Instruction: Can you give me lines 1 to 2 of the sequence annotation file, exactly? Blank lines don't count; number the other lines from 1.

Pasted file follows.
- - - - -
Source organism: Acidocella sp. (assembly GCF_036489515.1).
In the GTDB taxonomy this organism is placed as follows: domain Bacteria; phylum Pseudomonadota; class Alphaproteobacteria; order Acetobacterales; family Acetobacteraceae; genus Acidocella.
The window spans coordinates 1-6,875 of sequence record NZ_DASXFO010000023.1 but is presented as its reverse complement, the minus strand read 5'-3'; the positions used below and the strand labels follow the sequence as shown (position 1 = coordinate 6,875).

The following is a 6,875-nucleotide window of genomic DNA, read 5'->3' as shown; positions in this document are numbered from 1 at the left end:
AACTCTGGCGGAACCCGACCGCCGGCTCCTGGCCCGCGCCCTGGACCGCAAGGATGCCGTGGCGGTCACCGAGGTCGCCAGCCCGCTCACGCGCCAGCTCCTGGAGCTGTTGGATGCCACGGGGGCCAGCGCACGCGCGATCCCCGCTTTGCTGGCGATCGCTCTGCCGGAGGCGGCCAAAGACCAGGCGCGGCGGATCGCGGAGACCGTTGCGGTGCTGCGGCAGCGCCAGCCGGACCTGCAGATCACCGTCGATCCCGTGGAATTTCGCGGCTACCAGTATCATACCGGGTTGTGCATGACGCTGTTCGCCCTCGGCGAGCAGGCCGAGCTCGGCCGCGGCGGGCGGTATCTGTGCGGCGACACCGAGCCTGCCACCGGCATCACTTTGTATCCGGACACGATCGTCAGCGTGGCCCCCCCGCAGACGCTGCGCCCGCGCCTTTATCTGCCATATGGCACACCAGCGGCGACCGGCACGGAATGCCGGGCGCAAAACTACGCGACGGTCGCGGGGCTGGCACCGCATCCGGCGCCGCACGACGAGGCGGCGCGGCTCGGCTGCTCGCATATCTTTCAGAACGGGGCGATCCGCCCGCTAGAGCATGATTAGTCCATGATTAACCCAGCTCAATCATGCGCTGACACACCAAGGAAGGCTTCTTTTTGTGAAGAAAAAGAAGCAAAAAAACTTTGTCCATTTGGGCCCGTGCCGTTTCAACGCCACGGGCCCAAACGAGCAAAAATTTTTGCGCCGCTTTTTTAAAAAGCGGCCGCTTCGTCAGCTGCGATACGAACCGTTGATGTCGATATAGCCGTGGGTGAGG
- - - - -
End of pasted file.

Source organism: Acidocella sp. (assembly GCF_036489515.1).
In the GTDB taxonomy this organism is placed as follows: domain Bacteria; phylum Pseudomonadota; class Alphaproteobacteria; order Acetobacterales; family Acetobacteraceae; genus Acidocella.